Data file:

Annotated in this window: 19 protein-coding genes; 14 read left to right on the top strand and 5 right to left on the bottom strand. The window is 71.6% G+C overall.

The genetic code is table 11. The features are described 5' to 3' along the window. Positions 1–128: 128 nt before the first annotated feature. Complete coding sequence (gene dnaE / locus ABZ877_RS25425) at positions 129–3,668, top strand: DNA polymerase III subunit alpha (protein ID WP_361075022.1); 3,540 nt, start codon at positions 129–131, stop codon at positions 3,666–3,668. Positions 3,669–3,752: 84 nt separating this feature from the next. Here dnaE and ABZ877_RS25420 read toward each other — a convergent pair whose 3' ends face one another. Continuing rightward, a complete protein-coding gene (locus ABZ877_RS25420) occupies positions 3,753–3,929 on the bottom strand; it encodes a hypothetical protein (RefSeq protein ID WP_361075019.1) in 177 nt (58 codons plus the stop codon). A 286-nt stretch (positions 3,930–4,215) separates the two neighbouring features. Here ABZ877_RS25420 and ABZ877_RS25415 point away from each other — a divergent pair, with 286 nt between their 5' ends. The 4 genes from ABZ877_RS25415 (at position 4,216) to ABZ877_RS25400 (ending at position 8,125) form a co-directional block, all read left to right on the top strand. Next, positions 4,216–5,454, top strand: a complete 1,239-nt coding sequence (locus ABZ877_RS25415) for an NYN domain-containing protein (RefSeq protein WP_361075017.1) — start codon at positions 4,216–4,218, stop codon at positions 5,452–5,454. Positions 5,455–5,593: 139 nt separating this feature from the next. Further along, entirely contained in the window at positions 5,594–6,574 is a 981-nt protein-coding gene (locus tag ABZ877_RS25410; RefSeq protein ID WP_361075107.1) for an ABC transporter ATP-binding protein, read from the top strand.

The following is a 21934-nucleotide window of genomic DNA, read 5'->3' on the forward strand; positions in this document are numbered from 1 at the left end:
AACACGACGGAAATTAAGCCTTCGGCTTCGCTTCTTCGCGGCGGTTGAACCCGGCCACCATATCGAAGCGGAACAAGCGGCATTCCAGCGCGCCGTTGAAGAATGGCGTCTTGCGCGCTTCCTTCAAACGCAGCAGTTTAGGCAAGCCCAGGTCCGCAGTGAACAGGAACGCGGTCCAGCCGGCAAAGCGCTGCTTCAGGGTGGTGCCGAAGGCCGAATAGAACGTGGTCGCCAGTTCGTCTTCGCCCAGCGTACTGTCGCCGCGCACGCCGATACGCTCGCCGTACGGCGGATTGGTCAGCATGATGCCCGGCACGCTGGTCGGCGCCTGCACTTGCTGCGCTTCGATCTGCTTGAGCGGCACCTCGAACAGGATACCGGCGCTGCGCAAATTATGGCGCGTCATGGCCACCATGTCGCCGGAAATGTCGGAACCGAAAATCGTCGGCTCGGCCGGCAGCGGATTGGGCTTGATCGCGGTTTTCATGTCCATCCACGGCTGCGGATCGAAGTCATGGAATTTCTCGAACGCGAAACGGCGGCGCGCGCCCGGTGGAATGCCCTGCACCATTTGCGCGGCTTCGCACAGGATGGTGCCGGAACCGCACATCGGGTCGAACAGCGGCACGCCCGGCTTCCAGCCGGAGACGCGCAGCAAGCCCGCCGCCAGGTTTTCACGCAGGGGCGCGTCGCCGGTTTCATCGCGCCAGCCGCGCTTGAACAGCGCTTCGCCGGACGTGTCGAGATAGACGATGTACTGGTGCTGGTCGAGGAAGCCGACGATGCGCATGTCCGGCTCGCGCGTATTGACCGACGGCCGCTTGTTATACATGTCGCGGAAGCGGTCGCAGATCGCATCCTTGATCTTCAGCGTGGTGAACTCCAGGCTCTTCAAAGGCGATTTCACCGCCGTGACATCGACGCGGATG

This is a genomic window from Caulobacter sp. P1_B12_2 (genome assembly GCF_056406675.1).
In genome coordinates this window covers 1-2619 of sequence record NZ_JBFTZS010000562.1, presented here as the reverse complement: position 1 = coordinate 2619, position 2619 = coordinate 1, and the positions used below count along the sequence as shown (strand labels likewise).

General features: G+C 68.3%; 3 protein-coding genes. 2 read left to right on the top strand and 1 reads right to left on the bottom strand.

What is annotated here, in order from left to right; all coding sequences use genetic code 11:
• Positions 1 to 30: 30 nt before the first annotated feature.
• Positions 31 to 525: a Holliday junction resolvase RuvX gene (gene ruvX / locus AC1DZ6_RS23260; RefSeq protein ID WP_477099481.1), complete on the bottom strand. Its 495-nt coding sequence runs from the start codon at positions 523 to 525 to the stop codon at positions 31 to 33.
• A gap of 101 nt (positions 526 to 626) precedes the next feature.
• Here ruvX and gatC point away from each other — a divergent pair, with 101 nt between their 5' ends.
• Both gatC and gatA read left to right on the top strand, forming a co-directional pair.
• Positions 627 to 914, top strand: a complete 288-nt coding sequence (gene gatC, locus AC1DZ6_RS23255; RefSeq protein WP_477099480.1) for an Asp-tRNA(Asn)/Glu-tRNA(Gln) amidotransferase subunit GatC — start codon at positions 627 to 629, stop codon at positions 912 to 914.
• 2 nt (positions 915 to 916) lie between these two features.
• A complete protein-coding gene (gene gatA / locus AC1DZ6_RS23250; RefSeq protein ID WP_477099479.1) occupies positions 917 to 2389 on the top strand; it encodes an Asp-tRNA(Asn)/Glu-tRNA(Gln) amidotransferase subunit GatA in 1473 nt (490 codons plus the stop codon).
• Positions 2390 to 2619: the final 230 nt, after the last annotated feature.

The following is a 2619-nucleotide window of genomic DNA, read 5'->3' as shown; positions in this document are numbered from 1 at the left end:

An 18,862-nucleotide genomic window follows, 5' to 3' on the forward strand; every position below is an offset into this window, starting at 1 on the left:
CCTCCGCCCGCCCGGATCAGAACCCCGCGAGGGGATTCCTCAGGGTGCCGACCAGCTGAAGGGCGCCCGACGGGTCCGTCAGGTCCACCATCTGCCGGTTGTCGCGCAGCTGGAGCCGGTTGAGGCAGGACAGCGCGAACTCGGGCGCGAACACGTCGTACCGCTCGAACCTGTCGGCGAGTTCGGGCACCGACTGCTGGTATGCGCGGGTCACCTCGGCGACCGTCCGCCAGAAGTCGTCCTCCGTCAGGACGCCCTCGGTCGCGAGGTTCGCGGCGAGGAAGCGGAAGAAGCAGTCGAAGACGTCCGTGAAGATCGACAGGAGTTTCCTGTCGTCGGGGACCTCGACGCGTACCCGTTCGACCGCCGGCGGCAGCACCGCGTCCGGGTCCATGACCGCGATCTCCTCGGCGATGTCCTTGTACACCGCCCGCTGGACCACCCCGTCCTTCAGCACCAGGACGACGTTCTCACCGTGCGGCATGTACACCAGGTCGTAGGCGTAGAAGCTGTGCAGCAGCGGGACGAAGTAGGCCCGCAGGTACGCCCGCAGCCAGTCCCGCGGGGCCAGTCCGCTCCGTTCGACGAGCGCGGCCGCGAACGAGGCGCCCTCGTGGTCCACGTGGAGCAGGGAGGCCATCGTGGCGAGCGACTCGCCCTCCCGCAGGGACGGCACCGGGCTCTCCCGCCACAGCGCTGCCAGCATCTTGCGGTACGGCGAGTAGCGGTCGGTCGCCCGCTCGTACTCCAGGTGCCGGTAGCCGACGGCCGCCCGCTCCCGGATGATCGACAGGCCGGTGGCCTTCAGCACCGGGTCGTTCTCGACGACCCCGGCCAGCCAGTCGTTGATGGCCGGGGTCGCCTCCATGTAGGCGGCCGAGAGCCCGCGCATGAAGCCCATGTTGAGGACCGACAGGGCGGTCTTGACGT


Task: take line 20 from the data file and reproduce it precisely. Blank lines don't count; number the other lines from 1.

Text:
CCTCCGCCCGCCCGGATCAGAACCCCGCGAGGGGATTCCTCAGGGTGCCGACCAGCTGAAGGGCGCCCGACGGGTCCGTCAGGTCCACCATCTGCCGGTTGTCGCGCAGCTGGAGCCGGTTGAGGCAGGACAGCGCGAACTCGGGCGCGAACACGTCGTACCGCTCGAACCTGTCGGCGAGTTCGGGCACCGACTGCTGGTATGCGCGGGTCACCTCGGCGACCGTCCGCCAGAAGTCGTCCTCCGTCAGGACGCCCTCGGTCGCGAGGTTCGCGGCGAGGAAGCGGAAGAAGCAGTCGAAGACGTCCGTGAAGATCGACAGGAGTTTCCTGTCGTCGGGGACCTCGACGCGTACCCGTTCGACCGCCGGCGGCAGCACCGCGTCCGGGTCCATGACCGCGATCTCCTCGGCGATGTCCTTGTACACCGCCCGCTGGACCACCCCGTCCTTCAGCACCAGGACGACGTTCTCACCGTGCGGCATGTACACCAGGTCGTAGGCGTAGAAGCTGTGCAGCAGCGGGACGAAGTAGGCCCGCAGGTACGCCCGCAGCCAGTCCCGCGGGGCCAGTCCGCTCCGTTCGACGAGCGCGGCCGCGAACGAGGCGCCCTCGTGGTCCACGTGGAGCAGGGAGGCCATCGTGGCGAGCGACTCGCCCTCCCGCAGGGACGGCACCGGGCTCTCCCGCCACAGCGCTGCCAGCATCTTGCGGTACGGCGAGTAGCGGTCGGTCGCCCGCTCGTACTCCAGGTGCCGGTAGCCGACGGCCGCCCGCTCCCGGATGATCGACAGGCCGGTGGCCTTCAGCACCGGGTCGTTCTCGACGACCCCGGCCAGCCAGTCGTTGATGGCCGGGGTCGCCTCCATGTAGGCGGCCGAGAGCCCGCGCATGAAGCCCATGTTGAGGACCGACAGGGCGGTCTTGACGT